The Moka Pot

As a long-time devotee of the French Press, I was hesitant to try my new roommate’s stovetop coffee pot, partially out of snobbiness and partially out of FEAR OF THE UNKNOWN. I didn’t like the idea of using boiling water to make my cuppa– ideal coffee extraction temperature is about 195 degrees F, otherwise the extraction process is effed up and you get bitter coffee. Turns out it’s the steam that forces water up through the grinds, not the fact that it’s boiling. You’re supposed to remove the pot from the stove before it actually starts boiling.

Once that misconception was cleared up, I decided maybe I could get on board with the moka pot. (It may also have had something to do with the fact that the only coffee in the house was ground fine for said moka pot and had I used it in my press pot I would be drinking mud.)

Whilst stovetop brewing produces a very different cup from a French press, done correctly it’s delightful. Since steam and pressure play a major role in extraction, the resulting beverage is much more akin to espresso than press pot coffee. The only reason I still prefer the press is that I like my coffee just a little thicker, where there’s some sediment at the bottom of the cup when you finish. You definitely don’t get that with a moka pot.

So anyway, I’d recommend trying it out if you never have before. It’s less work than a French press, since you only need one vessel rather than a kettle and a press. Here’s a diagram:

So water goes in the bottom and coffee goes in the filter basket. For best results it should be ground more fine than for drip, but not quite as fine as espresso. Put the pot on the stove or whatever heat source you’re using and as the water heats up, the resulting steam will force it up through the filter into the upper chamber. Remove it from the heat before it reaches the boiling point (i.e. before it starts gurgling and spitting) and the steam will continue to force the remaining water upwards. There’s even a chance you’ll get some crema, just like a shot of espresso.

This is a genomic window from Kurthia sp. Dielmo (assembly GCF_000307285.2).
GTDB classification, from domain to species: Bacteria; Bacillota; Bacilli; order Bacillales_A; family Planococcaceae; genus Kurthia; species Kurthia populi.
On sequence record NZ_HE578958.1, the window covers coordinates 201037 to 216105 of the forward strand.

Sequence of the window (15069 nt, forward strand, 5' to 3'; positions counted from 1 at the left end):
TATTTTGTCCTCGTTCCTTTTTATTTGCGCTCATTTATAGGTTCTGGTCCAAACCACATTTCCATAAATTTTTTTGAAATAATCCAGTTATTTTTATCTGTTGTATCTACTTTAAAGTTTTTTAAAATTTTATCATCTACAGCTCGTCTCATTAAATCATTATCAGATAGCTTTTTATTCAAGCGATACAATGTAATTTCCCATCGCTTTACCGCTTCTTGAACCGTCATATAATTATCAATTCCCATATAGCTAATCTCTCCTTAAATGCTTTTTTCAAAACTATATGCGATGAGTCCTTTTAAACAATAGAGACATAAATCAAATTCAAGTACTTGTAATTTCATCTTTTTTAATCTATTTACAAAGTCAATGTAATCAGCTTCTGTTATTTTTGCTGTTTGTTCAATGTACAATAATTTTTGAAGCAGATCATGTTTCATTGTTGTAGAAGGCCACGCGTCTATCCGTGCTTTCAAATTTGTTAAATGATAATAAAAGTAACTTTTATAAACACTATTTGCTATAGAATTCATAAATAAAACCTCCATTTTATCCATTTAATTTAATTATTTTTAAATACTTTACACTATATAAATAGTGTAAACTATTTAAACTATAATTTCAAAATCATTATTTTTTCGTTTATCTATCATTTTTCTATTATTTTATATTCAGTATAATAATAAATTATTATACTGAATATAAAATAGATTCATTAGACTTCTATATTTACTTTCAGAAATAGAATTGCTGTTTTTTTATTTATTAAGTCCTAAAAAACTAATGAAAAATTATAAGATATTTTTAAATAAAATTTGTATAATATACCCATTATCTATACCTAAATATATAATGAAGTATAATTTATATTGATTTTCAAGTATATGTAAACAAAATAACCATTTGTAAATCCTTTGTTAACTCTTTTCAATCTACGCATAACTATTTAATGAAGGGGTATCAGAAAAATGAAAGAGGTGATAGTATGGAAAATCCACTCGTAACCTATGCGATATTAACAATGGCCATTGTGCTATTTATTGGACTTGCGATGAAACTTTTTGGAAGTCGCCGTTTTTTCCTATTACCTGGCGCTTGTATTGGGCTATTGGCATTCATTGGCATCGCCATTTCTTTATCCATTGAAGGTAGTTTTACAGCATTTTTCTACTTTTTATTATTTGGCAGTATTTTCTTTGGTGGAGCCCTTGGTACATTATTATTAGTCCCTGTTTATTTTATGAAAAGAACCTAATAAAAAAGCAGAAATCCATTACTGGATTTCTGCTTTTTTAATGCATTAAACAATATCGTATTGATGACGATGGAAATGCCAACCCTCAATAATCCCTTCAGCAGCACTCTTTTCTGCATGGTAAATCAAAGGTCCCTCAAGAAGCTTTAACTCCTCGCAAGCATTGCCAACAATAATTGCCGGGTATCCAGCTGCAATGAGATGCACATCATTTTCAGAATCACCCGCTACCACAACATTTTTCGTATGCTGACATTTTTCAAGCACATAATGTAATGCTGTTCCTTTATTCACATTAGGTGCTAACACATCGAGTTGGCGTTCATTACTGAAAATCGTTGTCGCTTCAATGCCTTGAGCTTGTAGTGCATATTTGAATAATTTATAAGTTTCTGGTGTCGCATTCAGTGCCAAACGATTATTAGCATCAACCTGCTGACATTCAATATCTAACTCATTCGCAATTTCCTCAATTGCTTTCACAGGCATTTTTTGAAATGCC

What’s your favorite coffee extraction method, and why?

(photo by lafille)


3 Responses to “The Moka Pot”

  1. hells yes! i’ve been curious about moka pots. this is perfect for a noob, such as myself.

  2. I have an electric moka pot (with a heating element in the bottom). I’ve always had a hard time getting a good cup of coffee out of it because the coffee usually boils/burns in the top before it’s finished (because the whole contraption is so hot). I might try turning it off before it gets too hot.

  3. I love my french press. I have tried stovetop espresso pots and always end up burning it. I don’t want to have to stand over the stove to determine just when to remove it from the heat, so I prefer the kettle and french press method as sort of lazysloth-proof, which is essential for me.

Leave a Reply

Fill in your details below or click an icon to log in: Logo

You are commenting using your account. Log Out /  Change )

Google+ photo

You are commenting using your Google+ account. Log Out /  Change )

Twitter picture

You are commenting using your Twitter account. Log Out /  Change )

Facebook photo

You are commenting using your Facebook account. Log Out /  Change )

Connecting to %s

%d bloggers like this: